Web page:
Police Find UCLA Shooter's Kill List and Motive
Yesterday the UCLA campus was terrorized by the shooting of an engineering professor by a disgruntled former student who claimed his teacher and adviser stole his computer code. Mainak Sarkar, the gunman, killed himself and Professor William Klug.
Today police found a "kill list" in the shooter's Minnesota home with two names, Professor Klug of UCLA and a woman, found dead later in Minnesota, reports the Los Angeles Times. California lawmakers are already referring to this incident as another reason to pass gun control laws in the state. Let's look at what is known so far about the academic intrigue that led to this tragedy.
Stealing the Code
William Klug, 39, taught mechanical and aerospace engineering at UCLA and ran a research group that examines the intersection of mechanics and biology, according to CNN. He also coached his son's little league baseball team. Mainak Sarkar, the graduate engineering student who shot him, is said to have a long grudge against the professor, warning students away from him online. Both men were found inside an office in the UCLA engineering building yesterday, dead.
Sarkar was reportedly Klug's adviser and he claimed that the professor stole valuable computer code from him, according to police. The Los Angeles Times looked at Sarkar's social media activity and noted that the shooter wrote, "I urge every new student coming to UCLA to stay away from this guy, He made me really sick. Your enemy is my enemy. But your friend can do a lot more harm. Be careful about whom you trust."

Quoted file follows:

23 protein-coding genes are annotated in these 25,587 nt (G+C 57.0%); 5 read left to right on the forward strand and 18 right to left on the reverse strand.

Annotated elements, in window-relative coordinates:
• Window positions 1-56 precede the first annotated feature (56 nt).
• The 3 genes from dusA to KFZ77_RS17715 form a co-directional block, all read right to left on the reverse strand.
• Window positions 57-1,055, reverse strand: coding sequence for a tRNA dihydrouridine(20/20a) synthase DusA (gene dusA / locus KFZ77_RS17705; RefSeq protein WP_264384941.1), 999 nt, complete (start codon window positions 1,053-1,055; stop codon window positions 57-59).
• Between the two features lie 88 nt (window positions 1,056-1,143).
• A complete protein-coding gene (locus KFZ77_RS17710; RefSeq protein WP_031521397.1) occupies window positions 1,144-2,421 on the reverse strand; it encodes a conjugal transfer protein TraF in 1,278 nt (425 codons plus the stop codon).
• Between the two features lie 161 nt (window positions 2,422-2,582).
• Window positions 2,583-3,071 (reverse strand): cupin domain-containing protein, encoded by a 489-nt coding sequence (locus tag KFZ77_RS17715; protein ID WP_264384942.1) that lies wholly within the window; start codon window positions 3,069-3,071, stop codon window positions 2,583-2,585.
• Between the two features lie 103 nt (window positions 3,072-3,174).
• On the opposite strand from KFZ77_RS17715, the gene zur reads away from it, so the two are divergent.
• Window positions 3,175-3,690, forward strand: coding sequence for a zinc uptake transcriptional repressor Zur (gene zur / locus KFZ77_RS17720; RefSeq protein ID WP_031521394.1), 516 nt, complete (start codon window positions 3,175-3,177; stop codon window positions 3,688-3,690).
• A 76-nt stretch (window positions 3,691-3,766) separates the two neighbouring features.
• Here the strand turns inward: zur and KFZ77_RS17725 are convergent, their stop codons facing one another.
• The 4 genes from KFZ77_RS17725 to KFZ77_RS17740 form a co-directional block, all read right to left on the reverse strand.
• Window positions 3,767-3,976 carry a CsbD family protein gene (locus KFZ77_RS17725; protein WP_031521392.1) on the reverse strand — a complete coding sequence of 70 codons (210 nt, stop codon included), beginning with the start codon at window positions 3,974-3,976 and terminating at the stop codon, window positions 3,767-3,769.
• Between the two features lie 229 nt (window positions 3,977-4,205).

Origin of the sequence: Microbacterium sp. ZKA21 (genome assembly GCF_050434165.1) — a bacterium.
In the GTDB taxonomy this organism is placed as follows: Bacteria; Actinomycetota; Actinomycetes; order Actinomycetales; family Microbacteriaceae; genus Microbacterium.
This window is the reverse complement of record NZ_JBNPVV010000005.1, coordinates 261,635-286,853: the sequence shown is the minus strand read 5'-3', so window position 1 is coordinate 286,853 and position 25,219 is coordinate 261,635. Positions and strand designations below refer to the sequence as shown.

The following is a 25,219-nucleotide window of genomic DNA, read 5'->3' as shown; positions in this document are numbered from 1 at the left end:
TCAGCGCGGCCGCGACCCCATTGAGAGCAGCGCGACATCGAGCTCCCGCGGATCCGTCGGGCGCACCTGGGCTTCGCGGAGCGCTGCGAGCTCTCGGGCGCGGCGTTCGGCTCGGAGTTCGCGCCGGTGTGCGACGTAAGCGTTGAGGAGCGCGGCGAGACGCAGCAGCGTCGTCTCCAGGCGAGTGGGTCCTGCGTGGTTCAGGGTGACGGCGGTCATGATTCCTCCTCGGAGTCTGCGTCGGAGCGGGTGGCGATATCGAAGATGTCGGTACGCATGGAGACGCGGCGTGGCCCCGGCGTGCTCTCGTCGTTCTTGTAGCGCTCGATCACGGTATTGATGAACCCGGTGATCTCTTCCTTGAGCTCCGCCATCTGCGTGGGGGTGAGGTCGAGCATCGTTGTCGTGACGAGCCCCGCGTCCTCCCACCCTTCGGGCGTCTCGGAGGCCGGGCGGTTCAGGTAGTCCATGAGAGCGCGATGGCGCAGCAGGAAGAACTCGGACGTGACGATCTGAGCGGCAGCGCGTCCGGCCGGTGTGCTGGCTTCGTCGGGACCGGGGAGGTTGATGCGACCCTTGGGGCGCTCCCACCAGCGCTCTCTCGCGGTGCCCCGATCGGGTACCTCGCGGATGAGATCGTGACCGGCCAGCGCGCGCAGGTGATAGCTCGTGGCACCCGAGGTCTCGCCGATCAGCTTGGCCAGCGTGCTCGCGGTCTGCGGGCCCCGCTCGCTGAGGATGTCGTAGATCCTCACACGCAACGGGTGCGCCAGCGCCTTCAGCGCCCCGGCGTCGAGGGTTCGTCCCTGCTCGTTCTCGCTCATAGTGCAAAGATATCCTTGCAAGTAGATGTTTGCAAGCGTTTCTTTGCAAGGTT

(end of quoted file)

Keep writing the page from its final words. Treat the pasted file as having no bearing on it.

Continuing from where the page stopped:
A Virtual Heart
Klug's colleagues and neighbors presented a very different picture. He was called a great father, an affable and popular coach, and a man of character and imagination.
"Bill was an absolutely wonderful man, just the nicest guy you would ever want to meet," said UCLA professor Alan Garfinkel, according to USA Today. "Devoted family man, superb mentor and teacher to so many students. He was my close colleague and friend. Our research together was to build a computer model of the heart, a 50 million variable 'virtual heart' that could be used to test drugs."
For the Students
Meanwhile, UCLA students who are about to take final exams for the semester are shaken up by the campus shooting that had them on lockdown for hours. Despite complaints about the emergency procedures, it seems no other students were hurt.
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